Rimage Thermal CD/DVD Printer Analysis
When it comes to thermal disc printing, Rimage is one of the biggest names in the business. Their line of Everest printers are known throughout the industry for their excellent quality and reliability. But how does the Rimage Everest measure up to the competition?
To answer that, we’re going to compare the Everest against Rimage’s biggest competitor, the TEAC P-55C. TEAC also produces a line of photo-quality thermal disc printers. But which of the two printers is the best? Let’s examine the facts and find out.
Both machines use a high-temperature print head to transfer images and text directly to the surface of thermal printable CD and DVD discs. Instead of ink, thermal printers use a ribbon that contains a pattern of four panels: cyan, magenta, yellow, and black, which repeats hundreds of times per ribbon. Each time a disc is printed, all four panels are used to produce a full color image.
This four-color print process has excellent color reproduction and very little (if any) variation from the first print to the last. That’s why thermal disc printers produce such excellent quality! The TEAC P-55C is rated at 400 dpi resolution, while the Everest 600 is rated at 600 dpi. When it comes to resolution, the Everest 600 is the clear winner.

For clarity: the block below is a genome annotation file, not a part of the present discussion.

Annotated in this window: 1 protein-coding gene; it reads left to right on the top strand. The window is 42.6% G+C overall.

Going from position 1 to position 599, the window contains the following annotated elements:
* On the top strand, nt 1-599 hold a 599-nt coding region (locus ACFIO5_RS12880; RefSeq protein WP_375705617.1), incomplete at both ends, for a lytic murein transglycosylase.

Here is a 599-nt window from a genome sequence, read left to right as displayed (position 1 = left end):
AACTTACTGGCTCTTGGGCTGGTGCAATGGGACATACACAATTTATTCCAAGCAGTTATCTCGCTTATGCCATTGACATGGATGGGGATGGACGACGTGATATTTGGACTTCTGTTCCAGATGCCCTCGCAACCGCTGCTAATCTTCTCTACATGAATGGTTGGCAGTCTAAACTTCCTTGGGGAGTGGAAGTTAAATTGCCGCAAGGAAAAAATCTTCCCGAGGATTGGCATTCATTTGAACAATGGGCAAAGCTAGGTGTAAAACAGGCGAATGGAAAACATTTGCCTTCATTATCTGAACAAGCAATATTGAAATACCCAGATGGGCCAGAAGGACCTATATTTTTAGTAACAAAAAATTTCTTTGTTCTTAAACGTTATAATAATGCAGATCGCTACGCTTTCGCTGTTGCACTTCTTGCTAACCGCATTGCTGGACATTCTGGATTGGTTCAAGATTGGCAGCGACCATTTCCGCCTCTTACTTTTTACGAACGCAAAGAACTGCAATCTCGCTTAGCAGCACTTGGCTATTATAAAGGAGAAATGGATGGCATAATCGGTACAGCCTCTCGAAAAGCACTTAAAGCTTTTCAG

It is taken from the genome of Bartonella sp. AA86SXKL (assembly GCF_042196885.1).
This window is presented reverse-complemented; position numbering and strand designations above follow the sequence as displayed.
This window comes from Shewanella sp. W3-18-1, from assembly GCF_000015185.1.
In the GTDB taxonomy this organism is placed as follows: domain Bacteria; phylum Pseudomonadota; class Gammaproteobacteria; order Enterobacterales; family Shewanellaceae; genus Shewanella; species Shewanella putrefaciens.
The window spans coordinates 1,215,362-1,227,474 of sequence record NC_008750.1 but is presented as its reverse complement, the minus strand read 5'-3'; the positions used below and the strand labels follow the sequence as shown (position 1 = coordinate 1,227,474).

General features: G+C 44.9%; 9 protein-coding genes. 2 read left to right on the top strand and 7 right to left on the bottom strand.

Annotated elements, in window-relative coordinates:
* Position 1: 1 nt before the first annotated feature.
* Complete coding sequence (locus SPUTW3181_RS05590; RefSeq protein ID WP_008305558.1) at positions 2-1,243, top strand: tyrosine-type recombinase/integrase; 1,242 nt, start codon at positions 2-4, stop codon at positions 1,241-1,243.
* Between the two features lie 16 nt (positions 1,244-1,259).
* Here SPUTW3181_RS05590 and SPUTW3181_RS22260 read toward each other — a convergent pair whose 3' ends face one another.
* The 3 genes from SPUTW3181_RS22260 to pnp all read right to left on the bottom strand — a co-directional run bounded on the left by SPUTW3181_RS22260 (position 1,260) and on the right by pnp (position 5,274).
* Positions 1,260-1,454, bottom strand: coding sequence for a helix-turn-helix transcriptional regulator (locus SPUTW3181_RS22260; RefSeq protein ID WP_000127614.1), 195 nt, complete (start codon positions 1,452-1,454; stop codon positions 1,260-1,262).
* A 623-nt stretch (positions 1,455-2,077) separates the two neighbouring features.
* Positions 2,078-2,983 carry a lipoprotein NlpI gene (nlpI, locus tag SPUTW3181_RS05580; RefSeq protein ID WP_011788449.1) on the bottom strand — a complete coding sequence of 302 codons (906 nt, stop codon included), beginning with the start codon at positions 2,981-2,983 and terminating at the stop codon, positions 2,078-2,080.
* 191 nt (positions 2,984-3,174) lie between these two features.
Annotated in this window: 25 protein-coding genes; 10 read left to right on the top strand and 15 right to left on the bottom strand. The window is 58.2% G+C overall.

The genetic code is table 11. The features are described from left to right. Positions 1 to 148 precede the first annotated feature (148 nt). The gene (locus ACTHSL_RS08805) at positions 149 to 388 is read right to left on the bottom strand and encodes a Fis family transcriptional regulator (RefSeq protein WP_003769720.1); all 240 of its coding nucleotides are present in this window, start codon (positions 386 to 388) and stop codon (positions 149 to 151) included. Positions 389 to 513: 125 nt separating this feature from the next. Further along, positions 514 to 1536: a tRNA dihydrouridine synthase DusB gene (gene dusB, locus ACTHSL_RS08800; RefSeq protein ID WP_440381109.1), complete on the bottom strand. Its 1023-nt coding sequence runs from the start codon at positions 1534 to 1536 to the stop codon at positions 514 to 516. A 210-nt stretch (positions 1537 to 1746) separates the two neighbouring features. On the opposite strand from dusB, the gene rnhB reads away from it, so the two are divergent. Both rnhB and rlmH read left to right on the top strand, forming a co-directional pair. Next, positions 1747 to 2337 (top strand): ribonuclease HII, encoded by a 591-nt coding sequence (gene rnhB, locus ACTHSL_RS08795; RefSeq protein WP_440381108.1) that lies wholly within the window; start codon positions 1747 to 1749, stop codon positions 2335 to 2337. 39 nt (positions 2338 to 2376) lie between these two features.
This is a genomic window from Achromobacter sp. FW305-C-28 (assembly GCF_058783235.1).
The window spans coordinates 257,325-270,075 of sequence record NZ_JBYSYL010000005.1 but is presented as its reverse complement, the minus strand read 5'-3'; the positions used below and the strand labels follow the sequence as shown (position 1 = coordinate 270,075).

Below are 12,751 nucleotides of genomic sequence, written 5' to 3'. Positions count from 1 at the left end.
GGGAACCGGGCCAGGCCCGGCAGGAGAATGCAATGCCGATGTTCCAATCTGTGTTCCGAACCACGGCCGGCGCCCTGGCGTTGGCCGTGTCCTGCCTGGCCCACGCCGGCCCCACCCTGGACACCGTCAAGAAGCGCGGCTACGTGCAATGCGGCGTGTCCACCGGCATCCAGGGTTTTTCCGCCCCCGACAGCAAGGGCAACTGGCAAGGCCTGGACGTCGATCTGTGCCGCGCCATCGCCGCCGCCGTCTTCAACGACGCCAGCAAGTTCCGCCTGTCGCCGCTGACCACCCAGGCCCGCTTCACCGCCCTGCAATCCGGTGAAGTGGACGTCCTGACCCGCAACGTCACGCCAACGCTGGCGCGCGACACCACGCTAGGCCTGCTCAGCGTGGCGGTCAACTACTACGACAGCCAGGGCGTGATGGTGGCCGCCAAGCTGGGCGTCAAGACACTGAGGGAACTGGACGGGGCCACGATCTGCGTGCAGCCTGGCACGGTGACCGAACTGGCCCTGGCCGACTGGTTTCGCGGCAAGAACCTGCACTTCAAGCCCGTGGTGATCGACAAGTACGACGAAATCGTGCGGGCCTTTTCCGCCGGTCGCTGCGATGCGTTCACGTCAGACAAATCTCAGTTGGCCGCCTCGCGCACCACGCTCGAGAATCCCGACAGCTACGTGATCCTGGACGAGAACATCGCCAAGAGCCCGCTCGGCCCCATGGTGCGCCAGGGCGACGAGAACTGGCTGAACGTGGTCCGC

But what about the costs of running each machine? Both of them require thermal printable DVD or CD media for the best possible print quality. However, the TEAC can print on other types of media (including inkjet and shiny silver discs) with the special VersaMax ribbon installed. This optional feature gives the TEAC an advantage that the Rimage unit does not have.
Another factor related to the operating costs is the cost-per-print using thermal ribbons to produce each disc. Rimage Ribbons are around $130 each for the Everest 600, while they are approximately $175 each for the P-55C. Since both ribbons produce exactly 500 prints, that works out to a cost of $0.35 cents per print for the TEAC and $0.26 cents per print for the Rimage.
One final point to examine is the cost of the machines themselves. The Everest 600 weighs in at a cost of $6,950 dollars, compared to just $5,250 bucks for the TEAC machine. That’s a difference of $1,700 dollars. Is the Everest worth the additional cost? I set out to compare these two machines head-t0-head and find out which one is the best. If you want the best price, TEAC is the answer. However, if you want the highest resolution, the lowest cost-per-print, and the best overall value, the Everest 600 is the winner.